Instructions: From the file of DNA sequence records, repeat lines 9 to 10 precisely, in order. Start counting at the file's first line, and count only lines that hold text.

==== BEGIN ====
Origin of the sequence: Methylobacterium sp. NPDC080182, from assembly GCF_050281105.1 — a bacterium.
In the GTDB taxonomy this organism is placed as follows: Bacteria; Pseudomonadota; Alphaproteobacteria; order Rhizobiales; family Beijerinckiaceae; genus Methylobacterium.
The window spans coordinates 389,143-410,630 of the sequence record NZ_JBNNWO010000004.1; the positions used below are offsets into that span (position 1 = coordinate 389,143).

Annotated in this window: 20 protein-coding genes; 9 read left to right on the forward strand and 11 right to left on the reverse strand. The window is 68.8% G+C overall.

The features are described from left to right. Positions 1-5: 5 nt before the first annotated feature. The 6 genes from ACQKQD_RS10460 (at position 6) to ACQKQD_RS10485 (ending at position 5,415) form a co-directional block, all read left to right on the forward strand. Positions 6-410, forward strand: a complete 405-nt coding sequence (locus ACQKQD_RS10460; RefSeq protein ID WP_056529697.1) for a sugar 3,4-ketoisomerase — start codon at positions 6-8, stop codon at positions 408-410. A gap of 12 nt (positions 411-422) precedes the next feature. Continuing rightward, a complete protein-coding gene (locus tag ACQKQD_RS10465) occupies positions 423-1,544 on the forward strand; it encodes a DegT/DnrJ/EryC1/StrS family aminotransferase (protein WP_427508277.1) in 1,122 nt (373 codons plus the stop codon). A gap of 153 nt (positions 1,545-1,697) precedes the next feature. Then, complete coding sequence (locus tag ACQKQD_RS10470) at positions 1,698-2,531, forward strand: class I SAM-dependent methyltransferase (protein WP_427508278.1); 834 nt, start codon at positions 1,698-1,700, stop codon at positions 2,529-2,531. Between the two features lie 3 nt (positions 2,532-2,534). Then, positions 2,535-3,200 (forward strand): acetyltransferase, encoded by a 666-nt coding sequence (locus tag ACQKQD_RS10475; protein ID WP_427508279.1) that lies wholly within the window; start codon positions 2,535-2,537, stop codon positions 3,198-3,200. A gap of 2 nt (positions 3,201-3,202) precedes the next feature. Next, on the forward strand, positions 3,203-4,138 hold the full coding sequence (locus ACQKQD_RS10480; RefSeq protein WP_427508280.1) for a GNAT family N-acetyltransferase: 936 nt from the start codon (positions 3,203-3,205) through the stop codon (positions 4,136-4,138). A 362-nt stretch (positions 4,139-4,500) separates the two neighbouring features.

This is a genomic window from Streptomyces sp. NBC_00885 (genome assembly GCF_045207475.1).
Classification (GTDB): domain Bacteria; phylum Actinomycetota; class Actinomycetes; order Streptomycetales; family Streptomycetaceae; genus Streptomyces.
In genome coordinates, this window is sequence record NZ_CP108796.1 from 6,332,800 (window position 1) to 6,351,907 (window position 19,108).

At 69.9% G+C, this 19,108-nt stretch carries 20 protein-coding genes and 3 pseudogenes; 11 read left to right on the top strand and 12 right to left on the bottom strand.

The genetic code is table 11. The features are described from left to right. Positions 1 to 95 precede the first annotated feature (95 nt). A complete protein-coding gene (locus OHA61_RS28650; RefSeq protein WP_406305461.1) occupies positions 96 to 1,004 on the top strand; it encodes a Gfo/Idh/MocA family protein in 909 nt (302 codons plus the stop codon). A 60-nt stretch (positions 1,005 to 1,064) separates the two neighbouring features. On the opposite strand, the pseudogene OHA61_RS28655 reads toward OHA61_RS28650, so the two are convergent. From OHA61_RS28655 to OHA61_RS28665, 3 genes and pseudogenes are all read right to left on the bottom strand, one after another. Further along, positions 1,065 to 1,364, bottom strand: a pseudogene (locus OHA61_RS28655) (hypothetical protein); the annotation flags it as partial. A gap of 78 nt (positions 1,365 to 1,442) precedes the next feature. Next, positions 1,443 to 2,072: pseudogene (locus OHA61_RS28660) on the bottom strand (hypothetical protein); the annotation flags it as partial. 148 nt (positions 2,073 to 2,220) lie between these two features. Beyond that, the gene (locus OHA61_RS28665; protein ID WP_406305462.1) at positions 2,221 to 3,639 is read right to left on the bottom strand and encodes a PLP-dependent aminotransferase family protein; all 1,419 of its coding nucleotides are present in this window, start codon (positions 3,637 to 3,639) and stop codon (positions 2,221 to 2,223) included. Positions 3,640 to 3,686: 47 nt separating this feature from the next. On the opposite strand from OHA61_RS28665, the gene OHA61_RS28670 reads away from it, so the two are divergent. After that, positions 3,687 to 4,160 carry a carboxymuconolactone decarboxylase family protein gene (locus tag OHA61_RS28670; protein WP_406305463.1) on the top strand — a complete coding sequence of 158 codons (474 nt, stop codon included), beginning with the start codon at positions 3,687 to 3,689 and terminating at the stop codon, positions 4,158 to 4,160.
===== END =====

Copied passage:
At 69.9% G+C, this 19,108-nt stretch carries 20 protein-coding genes and 3 pseudogenes; 11 read left to right on the top strand and 12 right to left on the bottom strand.

The genetic code is table 11. The features are described from left to right. Positions 1 to 95 precede the first annotated feature (95 nt). A complete protein-coding gene (locus OHA61_RS28650; RefSeq protein WP_406305461.1) occupies positions 96 to 1,004 on the top strand; it encodes a Gfo/Idh/MocA family protein in 909 nt (302 codons plus the stop codon). A 60-nt stretch (positions 1,005 to 1,064) separates the two neighbouring features. On the opposite strand, the pseudogene OHA61_RS28655 reads toward OHA61_RS28650, so the two are convergent. From OHA61_RS28655 to OHA61_RS28665, 3 genes and pseudogenes are all read right to left on the bottom strand, one after another. Further along, positions 1,065 to 1,364, bottom strand: a pseudogene (locus OHA61_RS28655) (hypothetical protein); the annotation flags it as partial. A gap of 78 nt (positions 1,365 to 1,442) precedes the next feature. Next, positions 1,443 to 2,072: pseudogene (locus OHA61_RS28660) on the bottom strand (hypothetical protein); the annotation flags it as partial. 148 nt (positions 2,073 to 2,220) lie between these two features. Beyond that, the gene (locus OHA61_RS28665; protein ID WP_406305462.1) at positions 2,221 to 3,639 is read right to left on the bottom strand and encodes a PLP-dependent aminotransferase family protein; all 1,419 of its coding nucleotides are present in this window, start codon (positions 3,637 to 3,639) and stop codon (positions 2,221 to 2,223) included. Positions 3,640 to 3,686: 47 nt separating this feature from the next. On the opposite strand from OHA61_RS28665, the gene OHA61_RS28670 reads away from it, so the two are divergent. After that, positions 3,687 to 4,160 carry a carboxymuconolactone decarboxylase family protein gene (locus tag OHA61_RS28670; protein WP_406305463.1) on the top strand — a complete coding sequence of 158 codons (474 nt, stop codon included), beginning with the start codon at positions 3,687 to 3,689 and terminating at the stop codon, positions 4,158 to 4,160.